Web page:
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Tuesday, May 16, 2006
The Alliance For Change

A survey carried out in March by American pollster and elections campaign strategist Dick Morris together with Republican pollster Frank Lunz reportedly shows President Jagdeo with 40% of the vote, PNCR Leader Robert Corbin with 36% and the presidential candidate for the Alliance For Change (AFC) Raphael Trotman with 21% with the small parties (The United Force, the Working People's Alliance, GAP/ROAR, the Justice For All Party) sharing the remaining 3% (no breakdown was given of their respective votes and no figure was given for voters who had not yet made up their minds).

Mr Morris said that l063 eligible voters were interviewed throughout the country. The methodology of the survey was not disclosed, nor was it indicated how the question was framed or whether respondents were given the names of party leaders and asked who they supported. Mr Morris said that among Afro-Guyanese Mr Corbin polled 64% of the vote, Mr Trotman 27% and Mr Jagdeo 6% with others 3%. Among Indo-Guyanese voters Mr Jagdeo got 80%, Mr Trotman 12% and Mr Corbin 6%. That would suggest that Mr Trotman was attracting support from both the main ethnic groups. Among mixed voters the results were 43% for Mr Corbin, 33% for Mr Trotman and 22% for Mr Jagdeo. About 80 or 90 of those polled were Amerindians but Mr Morris said this was too small a sample to be able to analyse the data "so for technical reasons I did not comment on it." He expressed the view, however, that Amerindians would be heavily involved with the AFC.

No age breakdown of the sample was given though in an interview the day before the press conference Mr Khemraj Ramjattan, the leader of the AFC, had told this newspaper that the support base was mainly in the younger age group. He also said the party had commissioned two earlier polls, the second of which had shown support of 17% but he gave no details of those polls.

If the results of the survey by Mr Morris are even approximately accurate it would be a remarkable achievement for this young party. It would, as Mr Morris noted, shake Guyanese politics to its foundation in terms of the established ethnic voting patterns. It would also mean that in the space of a few months the party had secured more support than Mr Peter d'Aguiar's United Force achieved in the sixties at the height of its success, and would establish it as the most successful third party to date.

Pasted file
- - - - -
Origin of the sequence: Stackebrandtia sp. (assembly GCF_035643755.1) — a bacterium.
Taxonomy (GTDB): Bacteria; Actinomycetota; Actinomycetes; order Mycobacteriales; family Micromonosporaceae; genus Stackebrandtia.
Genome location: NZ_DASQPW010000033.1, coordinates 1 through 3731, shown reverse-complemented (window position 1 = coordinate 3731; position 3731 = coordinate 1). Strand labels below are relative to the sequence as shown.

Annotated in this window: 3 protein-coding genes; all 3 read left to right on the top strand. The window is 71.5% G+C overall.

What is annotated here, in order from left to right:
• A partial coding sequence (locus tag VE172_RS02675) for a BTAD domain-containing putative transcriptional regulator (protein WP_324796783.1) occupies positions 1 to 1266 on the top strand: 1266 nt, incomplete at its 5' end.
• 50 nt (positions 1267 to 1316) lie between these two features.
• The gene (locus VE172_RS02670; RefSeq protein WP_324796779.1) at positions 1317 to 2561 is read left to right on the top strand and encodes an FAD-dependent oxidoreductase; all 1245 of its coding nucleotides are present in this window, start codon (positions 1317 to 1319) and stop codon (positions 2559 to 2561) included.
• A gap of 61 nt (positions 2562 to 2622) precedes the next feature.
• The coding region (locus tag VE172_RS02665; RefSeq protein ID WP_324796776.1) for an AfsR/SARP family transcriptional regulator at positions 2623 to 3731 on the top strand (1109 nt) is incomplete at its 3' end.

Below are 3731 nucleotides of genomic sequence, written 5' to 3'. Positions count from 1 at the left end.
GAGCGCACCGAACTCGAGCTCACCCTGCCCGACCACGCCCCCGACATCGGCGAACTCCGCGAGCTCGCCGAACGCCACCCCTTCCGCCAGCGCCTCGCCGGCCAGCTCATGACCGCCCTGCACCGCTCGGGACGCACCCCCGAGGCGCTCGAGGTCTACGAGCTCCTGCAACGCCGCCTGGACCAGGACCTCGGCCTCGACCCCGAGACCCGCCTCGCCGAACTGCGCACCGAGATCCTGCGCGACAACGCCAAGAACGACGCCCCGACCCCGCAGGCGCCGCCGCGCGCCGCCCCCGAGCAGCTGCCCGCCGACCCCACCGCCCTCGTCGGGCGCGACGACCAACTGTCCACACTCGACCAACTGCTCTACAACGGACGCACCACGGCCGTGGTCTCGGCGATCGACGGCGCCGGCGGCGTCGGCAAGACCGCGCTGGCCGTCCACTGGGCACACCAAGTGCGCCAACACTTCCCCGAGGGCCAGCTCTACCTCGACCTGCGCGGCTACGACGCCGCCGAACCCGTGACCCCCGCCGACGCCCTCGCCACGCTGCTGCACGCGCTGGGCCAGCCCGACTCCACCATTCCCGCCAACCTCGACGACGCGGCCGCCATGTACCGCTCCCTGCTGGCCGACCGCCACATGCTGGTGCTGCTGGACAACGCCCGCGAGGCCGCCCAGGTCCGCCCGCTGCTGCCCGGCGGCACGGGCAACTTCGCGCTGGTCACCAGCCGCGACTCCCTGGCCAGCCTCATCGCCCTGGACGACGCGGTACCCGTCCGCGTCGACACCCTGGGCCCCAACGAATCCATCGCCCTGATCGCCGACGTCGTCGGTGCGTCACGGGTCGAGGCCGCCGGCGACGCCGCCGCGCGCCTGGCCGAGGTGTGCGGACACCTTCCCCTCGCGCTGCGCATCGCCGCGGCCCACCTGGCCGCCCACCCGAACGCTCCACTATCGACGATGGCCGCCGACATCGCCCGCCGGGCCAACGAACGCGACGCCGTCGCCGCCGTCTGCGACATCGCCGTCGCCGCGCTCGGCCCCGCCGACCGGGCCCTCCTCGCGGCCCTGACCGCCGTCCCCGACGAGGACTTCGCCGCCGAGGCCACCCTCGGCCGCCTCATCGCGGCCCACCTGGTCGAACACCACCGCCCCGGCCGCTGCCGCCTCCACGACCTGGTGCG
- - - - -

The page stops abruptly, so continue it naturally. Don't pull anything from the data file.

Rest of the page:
Is the survey credible? There is an enormous amount of disillusionment among the electorate with the two main parties who are seen as primarily responsible for the disastrous state in which the country finds itself forty years after independence. In principle, one suspects, there are quite a large number of people who would be willing to vote for what they perceive to be a viable alternative. Mr Trotman and Mr Ramjattan had impressed many with their willingness to stand up to their respective parties on issues of principle. It earned them a lot of goodwill and respect. They are both relatively young and personable. The turnout at the launching of the party at the Ocean View Hotel was sizeable and impressive and full of energetic young people. The party's newspaper `The Key' also shows a refreshing youth focus and a lack of baggage. It would, we believe, be a good thing for this country if this party did well for three reasons. It would put a severe crack in the existing ethnic mould of our politics, it would open up the political game and leave no party with an overall majority, leading to the need for dialogue and bargaining, and it would introduce new, younger people into politics who are relatively untainted with past hatreds and grudges. In one fell swoop it could liberate Guyana politics from the present morbid grip of the two main parties.

But we repeat, is the survey credible? More information should be given on how it was carried out and a breakdown of the ages of those surveyed. The new party must surely have its best chance and its greatest appeal with the young voters who for some time have seen a grim future for Guyana and are desperate for a change. It would certainly be credible that there would be strong support for the party among younger people of all races.

Only time will tell. A considerable amount of work has been done by the founding members but a gruelling campaign lies ahead which will demand energy, organisation and money. It is essential that time be devoted to the Amerindian communities who may now amount to nearly ten per cent of the vote. And it is not just a two- man party. As Mr Kwayana noted recently Ms Sheila Holder has established herself as a disciplined worker in politics and there are others like Ms Chantalle Smith, Ms Kathy Hughes and Mr Gerard Ramsaroop who have energy and ability. It is a massive challenge but it is greatly encouraging that this younger generation have had the courage and conviction to throw their hats in the ring and stand up to be counted. For far too long the only vote cast by bright young people has been with their feet as they waved goodbye to these shores.

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